2 December 2015.
By Will Foulkes.

Commercial awareness is a term you will come across with increasing frequency, is something that you will be expected to be very good at, and yet until you meet people in this world, it is difficult to get a clear explanation of just what it is.

Having commercial awareness means being able to demonstrate that you understand the commercial market as a background to any work that you do. In reality, there is no such thing as a commercial market place per se. All there is, is a web of entities joined together by economic relationships. These entities are banks and borrowers, traders and suppliers, distributors and buyers. Governments also play a role, but don’t worry too much about that for now.

So who are the big corporates and banks? What makes them tick? How have they been affected by recent global, political and economic issues? What is their position in the big picture, who are their suppliers and clients?

The key here is to be able to demonstrate to graduate recruitment that you have an idea of what is going on with that law firm’s clients. If you work at an international law firm, clients expect much more than just legal knowledge. That you have a good understanding of the legal issues is taken as a given, what clients really want is to know how they can best operate their business, or carry out a transaction in a legal and tax effective way. So in order to best advise them you need to know what motivates them now, how they run a successful business and their goals for the future.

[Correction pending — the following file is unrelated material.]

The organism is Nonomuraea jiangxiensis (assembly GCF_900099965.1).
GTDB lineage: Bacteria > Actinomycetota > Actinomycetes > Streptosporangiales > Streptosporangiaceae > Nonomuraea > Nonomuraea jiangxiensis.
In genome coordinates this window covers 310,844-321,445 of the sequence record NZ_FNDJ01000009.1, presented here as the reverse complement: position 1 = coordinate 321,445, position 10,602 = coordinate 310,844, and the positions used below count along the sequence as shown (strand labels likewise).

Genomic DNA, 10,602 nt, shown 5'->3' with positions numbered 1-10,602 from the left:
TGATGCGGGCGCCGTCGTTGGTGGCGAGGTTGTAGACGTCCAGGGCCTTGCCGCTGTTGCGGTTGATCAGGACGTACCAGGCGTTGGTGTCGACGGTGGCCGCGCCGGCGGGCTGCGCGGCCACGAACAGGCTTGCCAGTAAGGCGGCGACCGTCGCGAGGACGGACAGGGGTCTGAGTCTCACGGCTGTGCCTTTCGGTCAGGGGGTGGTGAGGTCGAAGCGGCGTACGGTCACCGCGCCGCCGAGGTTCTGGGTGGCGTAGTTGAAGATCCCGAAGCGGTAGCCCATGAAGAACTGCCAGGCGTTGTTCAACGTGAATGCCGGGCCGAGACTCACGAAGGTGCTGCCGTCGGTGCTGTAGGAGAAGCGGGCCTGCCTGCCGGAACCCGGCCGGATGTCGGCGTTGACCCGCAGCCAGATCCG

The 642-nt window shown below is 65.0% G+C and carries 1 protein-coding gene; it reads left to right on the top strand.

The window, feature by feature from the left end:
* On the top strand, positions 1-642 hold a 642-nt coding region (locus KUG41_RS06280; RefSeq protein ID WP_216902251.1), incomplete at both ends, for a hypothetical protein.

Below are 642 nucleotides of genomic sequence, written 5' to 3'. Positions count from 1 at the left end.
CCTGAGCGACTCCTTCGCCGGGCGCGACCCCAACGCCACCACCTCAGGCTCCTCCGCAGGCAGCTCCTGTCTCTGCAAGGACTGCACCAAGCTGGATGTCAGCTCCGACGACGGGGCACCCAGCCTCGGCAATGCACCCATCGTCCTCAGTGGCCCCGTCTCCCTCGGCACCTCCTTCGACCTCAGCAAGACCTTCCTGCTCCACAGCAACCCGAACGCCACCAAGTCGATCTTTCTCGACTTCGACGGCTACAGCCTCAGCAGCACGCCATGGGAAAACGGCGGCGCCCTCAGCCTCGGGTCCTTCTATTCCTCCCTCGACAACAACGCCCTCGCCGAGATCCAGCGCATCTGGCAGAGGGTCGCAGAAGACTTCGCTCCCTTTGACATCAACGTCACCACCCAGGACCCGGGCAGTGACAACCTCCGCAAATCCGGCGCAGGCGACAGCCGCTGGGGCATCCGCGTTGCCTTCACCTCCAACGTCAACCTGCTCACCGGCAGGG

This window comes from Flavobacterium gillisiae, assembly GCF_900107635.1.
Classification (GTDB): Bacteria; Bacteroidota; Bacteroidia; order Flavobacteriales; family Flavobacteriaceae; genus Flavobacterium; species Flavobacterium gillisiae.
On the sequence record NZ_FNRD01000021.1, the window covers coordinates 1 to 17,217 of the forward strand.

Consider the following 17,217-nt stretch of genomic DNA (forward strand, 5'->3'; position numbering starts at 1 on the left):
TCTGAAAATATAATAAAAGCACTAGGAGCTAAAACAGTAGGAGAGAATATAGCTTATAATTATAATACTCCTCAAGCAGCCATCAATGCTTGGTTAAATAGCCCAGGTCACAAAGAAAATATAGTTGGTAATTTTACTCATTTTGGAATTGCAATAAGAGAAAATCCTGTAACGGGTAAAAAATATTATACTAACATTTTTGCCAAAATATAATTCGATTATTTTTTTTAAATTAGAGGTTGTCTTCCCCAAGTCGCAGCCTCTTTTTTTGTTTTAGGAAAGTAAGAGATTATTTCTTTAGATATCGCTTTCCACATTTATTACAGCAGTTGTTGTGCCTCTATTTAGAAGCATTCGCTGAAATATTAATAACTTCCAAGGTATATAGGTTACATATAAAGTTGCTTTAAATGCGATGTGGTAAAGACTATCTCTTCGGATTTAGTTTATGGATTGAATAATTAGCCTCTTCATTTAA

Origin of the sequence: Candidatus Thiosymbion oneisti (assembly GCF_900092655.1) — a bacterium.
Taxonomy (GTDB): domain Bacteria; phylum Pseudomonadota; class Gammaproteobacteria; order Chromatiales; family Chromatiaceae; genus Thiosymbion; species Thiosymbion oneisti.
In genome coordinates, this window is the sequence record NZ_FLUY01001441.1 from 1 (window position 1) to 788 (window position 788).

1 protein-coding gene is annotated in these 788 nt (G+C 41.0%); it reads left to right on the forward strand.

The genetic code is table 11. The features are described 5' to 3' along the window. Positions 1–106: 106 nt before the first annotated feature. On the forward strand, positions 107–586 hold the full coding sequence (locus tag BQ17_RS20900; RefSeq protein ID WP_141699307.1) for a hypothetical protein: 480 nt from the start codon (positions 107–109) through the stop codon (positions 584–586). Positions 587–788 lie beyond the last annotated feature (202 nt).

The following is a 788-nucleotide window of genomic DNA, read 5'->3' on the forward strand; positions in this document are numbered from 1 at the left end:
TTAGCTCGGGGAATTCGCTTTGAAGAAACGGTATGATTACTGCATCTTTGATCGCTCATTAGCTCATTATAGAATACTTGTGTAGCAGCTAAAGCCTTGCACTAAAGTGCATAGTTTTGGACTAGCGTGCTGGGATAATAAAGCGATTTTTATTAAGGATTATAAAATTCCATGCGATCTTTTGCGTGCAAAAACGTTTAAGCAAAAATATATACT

So what is a good strategy to help you get this understanding? Subscribe to the Financial Times (“FT”) and to the Economist as soon as possible. I prefer the Economist as it is generally written in an interesting and accessible style without too much industry-specific terminology. The FT cannot be beaten though on its up-to-the-minute reporting and once you have got to grips with the terminology it is invaluable. So both should be used together.


• Financial Times
• The Economist
• Lawyer 2B
• Chambers Student
• LegalWeek


Be warned, for most people the best initial intent is often easily thwarted. A common experience is that someone goes and buys the FT on a Saturday morning full of a will to succeed, sits down to read it and then finds that they don’t really understand what any of it is about. This naturally leads to frustration, boredom and distraction and then setting the paper aside with a mental note to return to it later. This is because when you start reading you will come across a lot of unfamiliar terms that are bandied about freely, that can make an article impenetrable.

Understanding the commercial and financial world is quite like learning a new language. When you start you will likely find references to concepts that you are not familiar with and abbreviations that are completely alien (e.g. CDOs – Collateralised Debt Obligations or CDSs – Credit Default Swaps) along with a host of jargon like ‘poison pill’ and ‘white knight’ and the like.

Initially, you will not be able to pick it up and skim read it and absorb all the important details of the latest deals before (or during) your morning jog.


This is where the graft comes in. You need a highlighter and a notebook. Pick an article that is big news and read it thoroughly. Set yourself 15 minutes to read it. Pore over it and highlight any words you don’t completely know the meaning of. Shares, bonds, securities, receivables, securitisations, collateralised debt obligations, FTSE etc. Do you really know what a share is? Could you write me a definition or explain it to me in an interview? What is LIBOR? Do you know the difference between a share and a bond? What is a management buyout? Or a takeover as opposed to an acquisition?